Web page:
F-35 Joint Srike Fighter Caught Fire in Take-Off
WASHINGTON — A US Air Force F-35 Joint Strike Fighter caught fire when attempting to take off from a Florida Air Force base Monday morning, Pentagon officials said.
The plane, which is assigned to the 33rd Fighter Wing at Eglin Air Force Base, the unit that trains F-35 pilots for the Air Force, Navy, Marine Corps and international militaries, experienced a fire in the aft end of the aircraft, according to an Air Force statement.
The pilot successfully shut down the plane and escaped unharmed, an F-35 program spokeswoman said. The fire was extinguished with foam by a ground crew.
Officials were assessing the damage and looking for the cause of the fire, the spokeswoman said.
“We take all ground emergencies seriously,” US Navy Capt. Paul Haas, 33rd Fighter Wing vice commander, said in a statement.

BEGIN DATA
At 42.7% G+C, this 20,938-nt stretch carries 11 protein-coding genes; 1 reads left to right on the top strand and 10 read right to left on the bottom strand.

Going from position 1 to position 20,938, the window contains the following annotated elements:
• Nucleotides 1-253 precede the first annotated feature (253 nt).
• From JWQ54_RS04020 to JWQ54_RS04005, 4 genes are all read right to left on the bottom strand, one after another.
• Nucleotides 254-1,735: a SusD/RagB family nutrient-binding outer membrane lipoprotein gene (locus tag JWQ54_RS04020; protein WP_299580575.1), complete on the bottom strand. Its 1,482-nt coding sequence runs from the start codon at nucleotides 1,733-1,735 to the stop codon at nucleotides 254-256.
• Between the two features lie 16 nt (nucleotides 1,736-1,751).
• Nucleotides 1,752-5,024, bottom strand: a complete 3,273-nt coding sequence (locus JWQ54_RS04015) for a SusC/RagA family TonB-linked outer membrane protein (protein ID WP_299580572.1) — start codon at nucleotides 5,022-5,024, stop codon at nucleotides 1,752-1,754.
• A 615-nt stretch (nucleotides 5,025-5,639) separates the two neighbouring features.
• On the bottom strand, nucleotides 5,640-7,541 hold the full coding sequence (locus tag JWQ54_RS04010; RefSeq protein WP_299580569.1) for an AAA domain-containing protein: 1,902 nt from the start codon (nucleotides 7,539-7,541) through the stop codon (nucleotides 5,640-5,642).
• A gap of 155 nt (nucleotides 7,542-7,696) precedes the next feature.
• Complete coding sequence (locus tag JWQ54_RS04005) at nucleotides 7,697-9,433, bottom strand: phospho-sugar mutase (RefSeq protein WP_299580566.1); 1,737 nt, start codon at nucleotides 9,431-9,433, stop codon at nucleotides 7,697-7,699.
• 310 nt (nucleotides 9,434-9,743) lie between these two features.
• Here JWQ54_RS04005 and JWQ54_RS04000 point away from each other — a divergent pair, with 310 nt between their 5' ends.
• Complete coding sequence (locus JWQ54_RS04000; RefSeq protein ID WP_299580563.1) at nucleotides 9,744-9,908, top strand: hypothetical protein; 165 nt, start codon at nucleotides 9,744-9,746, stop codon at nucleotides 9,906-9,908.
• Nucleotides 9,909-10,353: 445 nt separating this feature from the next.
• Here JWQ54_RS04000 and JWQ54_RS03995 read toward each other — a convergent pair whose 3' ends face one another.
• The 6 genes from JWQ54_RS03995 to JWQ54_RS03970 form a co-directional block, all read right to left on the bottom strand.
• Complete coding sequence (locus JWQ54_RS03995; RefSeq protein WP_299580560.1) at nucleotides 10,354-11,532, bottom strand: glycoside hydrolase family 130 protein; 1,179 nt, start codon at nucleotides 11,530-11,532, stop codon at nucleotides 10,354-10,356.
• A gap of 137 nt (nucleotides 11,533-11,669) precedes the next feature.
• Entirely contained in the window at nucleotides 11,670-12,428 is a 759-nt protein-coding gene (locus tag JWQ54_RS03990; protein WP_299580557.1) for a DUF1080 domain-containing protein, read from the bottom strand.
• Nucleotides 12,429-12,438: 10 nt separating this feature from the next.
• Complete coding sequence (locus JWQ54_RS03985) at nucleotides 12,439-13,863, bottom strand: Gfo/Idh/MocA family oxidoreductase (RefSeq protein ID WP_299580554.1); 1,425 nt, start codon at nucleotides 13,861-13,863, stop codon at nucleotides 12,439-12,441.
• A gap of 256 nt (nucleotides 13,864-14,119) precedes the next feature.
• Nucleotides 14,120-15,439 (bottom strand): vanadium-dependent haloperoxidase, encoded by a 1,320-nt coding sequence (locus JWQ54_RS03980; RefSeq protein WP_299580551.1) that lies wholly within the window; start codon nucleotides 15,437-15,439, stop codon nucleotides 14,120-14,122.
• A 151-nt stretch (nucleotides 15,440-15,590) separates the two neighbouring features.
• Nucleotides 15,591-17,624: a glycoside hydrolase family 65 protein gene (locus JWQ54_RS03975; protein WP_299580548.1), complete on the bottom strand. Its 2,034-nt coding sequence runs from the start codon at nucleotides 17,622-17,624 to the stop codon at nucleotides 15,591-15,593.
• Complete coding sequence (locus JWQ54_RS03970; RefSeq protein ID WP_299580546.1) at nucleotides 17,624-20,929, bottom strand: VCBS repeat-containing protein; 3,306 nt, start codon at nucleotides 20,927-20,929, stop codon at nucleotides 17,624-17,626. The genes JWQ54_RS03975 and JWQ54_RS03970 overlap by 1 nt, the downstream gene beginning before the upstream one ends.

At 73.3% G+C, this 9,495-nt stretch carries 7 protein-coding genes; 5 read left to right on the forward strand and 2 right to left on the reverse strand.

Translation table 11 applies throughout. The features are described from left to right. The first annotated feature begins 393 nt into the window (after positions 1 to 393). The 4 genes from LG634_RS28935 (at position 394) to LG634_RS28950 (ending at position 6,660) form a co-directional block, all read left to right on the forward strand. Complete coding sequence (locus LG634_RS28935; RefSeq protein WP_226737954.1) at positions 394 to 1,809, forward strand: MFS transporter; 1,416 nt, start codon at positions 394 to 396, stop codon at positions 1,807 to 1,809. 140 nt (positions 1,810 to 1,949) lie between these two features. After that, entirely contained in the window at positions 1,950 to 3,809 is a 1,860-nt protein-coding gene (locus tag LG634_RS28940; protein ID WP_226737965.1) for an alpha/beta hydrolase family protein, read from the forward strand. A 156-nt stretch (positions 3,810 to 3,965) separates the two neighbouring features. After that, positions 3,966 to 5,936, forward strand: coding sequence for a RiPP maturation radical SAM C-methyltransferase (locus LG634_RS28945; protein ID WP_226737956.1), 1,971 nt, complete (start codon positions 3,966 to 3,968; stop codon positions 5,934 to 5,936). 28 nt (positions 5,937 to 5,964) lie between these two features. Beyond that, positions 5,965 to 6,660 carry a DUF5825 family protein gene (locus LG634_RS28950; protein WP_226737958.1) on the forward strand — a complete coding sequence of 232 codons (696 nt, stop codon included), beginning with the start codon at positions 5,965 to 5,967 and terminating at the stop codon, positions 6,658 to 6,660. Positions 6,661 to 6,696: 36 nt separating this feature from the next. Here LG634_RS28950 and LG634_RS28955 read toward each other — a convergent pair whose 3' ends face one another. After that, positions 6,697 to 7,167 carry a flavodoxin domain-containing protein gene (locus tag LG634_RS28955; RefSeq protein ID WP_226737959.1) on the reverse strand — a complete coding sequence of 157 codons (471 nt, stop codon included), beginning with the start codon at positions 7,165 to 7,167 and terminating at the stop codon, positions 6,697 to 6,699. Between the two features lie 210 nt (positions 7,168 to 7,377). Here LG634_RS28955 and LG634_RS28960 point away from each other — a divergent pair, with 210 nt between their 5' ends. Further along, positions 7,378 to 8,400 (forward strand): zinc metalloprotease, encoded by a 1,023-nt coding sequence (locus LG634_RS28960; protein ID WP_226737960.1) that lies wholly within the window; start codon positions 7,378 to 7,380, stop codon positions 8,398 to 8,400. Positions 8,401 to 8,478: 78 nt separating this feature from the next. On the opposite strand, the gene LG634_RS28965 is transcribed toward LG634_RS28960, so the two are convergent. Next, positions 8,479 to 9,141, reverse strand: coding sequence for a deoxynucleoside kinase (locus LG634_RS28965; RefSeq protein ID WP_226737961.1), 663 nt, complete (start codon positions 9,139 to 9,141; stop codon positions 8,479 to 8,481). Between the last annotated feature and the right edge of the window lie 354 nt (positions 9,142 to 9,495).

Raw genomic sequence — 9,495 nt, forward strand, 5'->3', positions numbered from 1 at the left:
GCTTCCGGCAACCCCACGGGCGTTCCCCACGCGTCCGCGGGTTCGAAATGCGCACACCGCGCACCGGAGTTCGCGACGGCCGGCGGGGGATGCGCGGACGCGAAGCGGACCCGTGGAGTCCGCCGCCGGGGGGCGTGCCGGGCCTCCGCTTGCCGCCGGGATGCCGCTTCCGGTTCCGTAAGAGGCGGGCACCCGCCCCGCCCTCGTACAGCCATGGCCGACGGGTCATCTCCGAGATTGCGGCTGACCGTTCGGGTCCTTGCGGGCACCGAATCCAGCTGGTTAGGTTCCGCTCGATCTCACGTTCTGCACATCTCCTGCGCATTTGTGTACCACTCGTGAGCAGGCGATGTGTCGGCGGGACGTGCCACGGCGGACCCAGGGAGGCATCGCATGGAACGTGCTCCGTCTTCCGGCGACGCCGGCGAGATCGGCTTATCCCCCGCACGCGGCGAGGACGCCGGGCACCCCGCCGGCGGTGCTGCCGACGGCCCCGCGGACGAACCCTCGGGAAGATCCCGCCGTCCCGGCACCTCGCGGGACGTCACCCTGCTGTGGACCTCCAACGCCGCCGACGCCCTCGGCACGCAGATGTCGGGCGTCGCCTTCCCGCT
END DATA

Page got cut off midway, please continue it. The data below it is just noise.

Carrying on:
“In this case, the pilot followed the appropriate procedures which allowed for the safe abort of the mission, engine shutdown, and egress. We have a robust and extensive training program in which every pilot and aircraft crew member is trained, in order to respond quickly and correctly in the event emergencies occur.”
Mike Rein, a spokesman for aircraft-maker Lockheed Martin, said the company is “keenly aware” of the situation and is prepared to “assist in any way” requested by the Air Force. A spokesman for engine-maker Pratt & Whitney said: “We are aware of this incident at Eglin AFB. Pratt & Whitney stands ready to assist the 33rd Fighter Wing in its investigation.”
The fire is the second major incident experienced by the program in recent weeks. Test flights were temporarily halted on June 13 for inspections of an oil flow management valve fitting inside the engine.
No F-35s have been destroyed since production began in 2006. Lockheed has delivered more than 100 F-35s since then.
The aircraft are being used for operational testing and pilot training only. The Marine Corps is expected to declare its version of the aircraft battle-ready next year.
The F-35 cost between $98 million for an Air Force variant and $116 million for a Navy version, according to Lockheed data. A Marine Corps version cost $104 million.
Photo Credit: Lockheed Martin